Science powerhouses around the globe

“Globalizing Science” by Tom Price, Jan. 28, 2011

“Are traditional scientific powerhouses losing their edge?

The United States, Europe and Japan are beginning to lose their traditional dominance in science and technology – not because they are doing less, but because the rest of the world is doing more. China, India, Southeast Asia, South Korea and Taiwan have all increased their share of patents, scholarly scientific articles, research-and-development spending and researchers, while the share held by the United States, European nations and Japan has declined. As developing countries mount their own research enterprises, the world of high technology is being transformed. China last year unveiled the world’s fastest supercomputer, a distinction that had belonged to the United States and Japan. International scientific collaborations are on the upswing, Western universities are building branch campuses overseas, and multinational corporations are locating their research, development and high-tech manufacturing operations abroad. Most experts say traditional science powerhouses won’t be replaced anytime soon by rapidly developing countries such as India and China, however, in part because those countries’ educational systems don’t yet nurture innovation.”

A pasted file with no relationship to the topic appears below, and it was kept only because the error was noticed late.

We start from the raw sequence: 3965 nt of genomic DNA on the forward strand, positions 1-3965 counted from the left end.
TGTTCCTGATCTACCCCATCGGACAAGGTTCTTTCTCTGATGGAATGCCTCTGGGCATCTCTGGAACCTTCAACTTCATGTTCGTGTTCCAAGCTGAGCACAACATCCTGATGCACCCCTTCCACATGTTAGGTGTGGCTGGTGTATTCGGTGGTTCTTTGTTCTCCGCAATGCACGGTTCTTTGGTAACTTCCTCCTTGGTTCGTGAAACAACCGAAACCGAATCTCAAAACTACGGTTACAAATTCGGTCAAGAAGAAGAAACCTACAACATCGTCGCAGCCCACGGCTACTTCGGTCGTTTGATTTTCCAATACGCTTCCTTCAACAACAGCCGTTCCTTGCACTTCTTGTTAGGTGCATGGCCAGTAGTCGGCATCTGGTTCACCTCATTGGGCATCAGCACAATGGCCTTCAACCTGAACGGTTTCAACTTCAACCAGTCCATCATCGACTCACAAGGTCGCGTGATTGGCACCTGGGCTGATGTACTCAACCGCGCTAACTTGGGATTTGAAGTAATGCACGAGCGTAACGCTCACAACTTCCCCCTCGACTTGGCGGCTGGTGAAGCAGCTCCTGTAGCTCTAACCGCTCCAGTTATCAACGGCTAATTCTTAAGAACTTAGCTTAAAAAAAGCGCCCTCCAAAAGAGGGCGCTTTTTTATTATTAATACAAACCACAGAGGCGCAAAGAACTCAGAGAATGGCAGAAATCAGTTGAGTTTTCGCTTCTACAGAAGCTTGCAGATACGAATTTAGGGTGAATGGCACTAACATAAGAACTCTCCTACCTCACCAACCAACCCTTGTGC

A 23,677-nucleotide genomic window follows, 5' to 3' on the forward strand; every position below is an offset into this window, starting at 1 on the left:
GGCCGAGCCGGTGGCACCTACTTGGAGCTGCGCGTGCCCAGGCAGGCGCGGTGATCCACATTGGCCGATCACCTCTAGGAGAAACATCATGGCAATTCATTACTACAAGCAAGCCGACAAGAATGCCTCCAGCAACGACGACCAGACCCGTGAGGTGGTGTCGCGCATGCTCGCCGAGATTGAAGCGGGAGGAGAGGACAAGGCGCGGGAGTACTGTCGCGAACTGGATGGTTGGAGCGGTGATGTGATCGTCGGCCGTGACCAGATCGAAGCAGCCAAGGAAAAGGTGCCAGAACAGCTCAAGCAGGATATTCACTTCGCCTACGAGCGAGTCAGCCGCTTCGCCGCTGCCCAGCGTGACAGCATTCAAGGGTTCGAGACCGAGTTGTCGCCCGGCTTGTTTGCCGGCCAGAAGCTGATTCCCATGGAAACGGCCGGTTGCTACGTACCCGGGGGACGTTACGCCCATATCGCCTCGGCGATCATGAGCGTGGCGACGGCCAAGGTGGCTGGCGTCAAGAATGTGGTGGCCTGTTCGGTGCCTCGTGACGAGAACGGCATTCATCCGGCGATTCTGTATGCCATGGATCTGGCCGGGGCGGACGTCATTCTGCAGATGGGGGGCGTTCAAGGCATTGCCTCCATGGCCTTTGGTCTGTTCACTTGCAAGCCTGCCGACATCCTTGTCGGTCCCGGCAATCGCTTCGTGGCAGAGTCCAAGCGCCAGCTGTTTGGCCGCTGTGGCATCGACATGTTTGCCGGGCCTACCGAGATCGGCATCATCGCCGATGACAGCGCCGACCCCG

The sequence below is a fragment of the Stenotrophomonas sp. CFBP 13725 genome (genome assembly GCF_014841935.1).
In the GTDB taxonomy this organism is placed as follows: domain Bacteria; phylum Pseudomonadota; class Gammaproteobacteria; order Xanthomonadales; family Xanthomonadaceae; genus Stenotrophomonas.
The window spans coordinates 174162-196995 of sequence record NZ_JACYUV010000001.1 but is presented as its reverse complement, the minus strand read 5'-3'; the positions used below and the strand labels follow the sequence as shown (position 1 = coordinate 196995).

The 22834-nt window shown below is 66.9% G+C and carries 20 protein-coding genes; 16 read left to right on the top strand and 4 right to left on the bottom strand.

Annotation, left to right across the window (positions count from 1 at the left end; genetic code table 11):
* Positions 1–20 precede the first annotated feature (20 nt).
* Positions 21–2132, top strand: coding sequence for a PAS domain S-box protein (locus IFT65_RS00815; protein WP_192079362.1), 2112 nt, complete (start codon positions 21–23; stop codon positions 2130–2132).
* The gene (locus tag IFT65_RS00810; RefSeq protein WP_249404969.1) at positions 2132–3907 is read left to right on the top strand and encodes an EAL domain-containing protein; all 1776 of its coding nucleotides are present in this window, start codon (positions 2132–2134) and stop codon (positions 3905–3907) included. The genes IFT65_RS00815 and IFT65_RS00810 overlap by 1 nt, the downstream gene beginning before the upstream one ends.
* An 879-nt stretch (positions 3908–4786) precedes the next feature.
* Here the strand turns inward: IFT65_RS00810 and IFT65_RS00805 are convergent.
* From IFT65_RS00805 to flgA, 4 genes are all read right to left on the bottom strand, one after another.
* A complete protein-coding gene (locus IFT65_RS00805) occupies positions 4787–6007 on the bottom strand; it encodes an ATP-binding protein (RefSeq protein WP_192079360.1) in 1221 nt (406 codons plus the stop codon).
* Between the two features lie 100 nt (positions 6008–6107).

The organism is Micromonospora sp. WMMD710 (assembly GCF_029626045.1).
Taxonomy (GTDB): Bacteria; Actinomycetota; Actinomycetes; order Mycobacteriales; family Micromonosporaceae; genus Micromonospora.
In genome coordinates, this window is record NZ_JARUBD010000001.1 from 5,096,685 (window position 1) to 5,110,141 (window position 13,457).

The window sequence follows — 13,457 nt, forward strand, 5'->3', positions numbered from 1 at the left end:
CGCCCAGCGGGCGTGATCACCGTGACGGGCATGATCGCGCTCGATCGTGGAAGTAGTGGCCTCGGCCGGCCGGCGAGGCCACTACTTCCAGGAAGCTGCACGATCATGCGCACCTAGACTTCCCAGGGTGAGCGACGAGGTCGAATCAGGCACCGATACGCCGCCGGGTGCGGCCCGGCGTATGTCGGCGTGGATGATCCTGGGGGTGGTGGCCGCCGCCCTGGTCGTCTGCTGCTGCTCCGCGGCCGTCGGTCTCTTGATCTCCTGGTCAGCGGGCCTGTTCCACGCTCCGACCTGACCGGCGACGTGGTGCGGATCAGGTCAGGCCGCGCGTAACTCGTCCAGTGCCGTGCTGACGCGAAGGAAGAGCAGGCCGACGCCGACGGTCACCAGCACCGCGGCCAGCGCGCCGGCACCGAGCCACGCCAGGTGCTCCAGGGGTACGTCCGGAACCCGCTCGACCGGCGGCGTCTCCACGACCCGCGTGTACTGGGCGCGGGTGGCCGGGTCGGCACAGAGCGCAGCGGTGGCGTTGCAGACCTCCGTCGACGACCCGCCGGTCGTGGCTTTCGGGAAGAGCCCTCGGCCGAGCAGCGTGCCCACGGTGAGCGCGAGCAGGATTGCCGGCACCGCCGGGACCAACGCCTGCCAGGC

Source:  CQ Global Researcher, CQ Researcher  Alert, 2/3/11 

Chinese Journals: appeal for open access

" Chinese scientist appeals for funding to make Chinese journals OA – 05 Sep 2008

Zhu Zuoyan, a recently retired deputy head of the National Science Foundation of China (NSFC), has reportedly appealed for funding to make several Chinese journals open access (OA). To boost the country’s scientific journals, he urged to give priority to domestic science publications.

According to Zuoyan, government-funded open access journals could be a breakthrough for science publishing in China. He further stated that OA journals prioritise academic merits over commercial interests. A government-funded open access initiative would lessen or eliminate the cost of publishing, thereby allowing Chinese journals to attract more high-quality papers and improve their impact.

Zhu’s remarks come amidst criticisms that Chinese scientists are publishing more in overseas journals than domestic ones. According to a study by Wang Bingsheng, a leading physicist and editor of the journal Chinese Physics Letters, in 2006, over 80 percent of Chinese physics papers published in journals, listed in the Science Citation Index (SCI), were published in international journals.

Also, it has been observed that science institutions in China often assess the outputs of their scientists using the impact factors of the journals where they publish their papers. Many international journals have higher impact factors than domestic ones.

This trend among Chinese scientists to publish more in overseas journals, some say, may endanger the existence of the 5,000 scientific journals published in China."

Source: Knowledgespeak Newsletter.